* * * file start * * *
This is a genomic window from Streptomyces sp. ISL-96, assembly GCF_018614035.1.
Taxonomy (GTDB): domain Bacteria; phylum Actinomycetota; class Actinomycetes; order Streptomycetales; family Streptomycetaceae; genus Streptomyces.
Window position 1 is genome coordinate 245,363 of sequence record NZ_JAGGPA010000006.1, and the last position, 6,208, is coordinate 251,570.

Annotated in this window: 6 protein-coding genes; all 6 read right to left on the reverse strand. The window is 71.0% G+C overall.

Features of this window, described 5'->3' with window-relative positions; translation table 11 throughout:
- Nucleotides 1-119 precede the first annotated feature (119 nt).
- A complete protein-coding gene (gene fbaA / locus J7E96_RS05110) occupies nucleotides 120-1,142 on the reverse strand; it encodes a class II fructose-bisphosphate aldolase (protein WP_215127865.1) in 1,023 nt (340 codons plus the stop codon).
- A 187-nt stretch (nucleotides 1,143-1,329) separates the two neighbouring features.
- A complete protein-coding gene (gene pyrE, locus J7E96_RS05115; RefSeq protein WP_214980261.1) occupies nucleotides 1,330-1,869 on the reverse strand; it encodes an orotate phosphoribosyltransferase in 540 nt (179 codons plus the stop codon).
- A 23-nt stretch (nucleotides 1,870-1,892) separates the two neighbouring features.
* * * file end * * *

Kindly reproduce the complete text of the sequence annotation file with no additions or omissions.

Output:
This is a genomic window from Streptomyces sp. ISL-96, assembly GCF_018614035.1.
Taxonomy (GTDB): domain Bacteria; phylum Actinomycetota; class Actinomycetes; order Streptomycetales; family Streptomycetaceae; genus Streptomyces.
Window position 1 is genome coordinate 245,363 of sequence record NZ_JAGGPA010000006.1, and the last position, 6,208, is coordinate 251,570.

Annotated in this window: 6 protein-coding genes; all 6 read right to left on the reverse strand. The window is 71.0% G+C overall.

Features of this window, described 5'->3' with window-relative positions; translation table 11 throughout:
- Nucleotides 1-119 precede the first annotated feature (119 nt).
- A complete protein-coding gene (gene fbaA / locus J7E96_RS05110) occupies nucleotides 120-1,142 on the reverse strand; it encodes a class II fructose-bisphosphate aldolase (protein WP_215127865.1) in 1,023 nt (340 codons plus the stop codon).
- A 187-nt stretch (nucleotides 1,143-1,329) separates the two neighbouring features.
- A complete protein-coding gene (gene pyrE, locus J7E96_RS05115; RefSeq protein WP_214980261.1) occupies nucleotides 1,330-1,869 on the reverse strand; it encodes an orotate phosphoribosyltransferase in 540 nt (179 codons plus the stop codon).
- A 23-nt stretch (nucleotides 1,870-1,892) separates the two neighbouring features.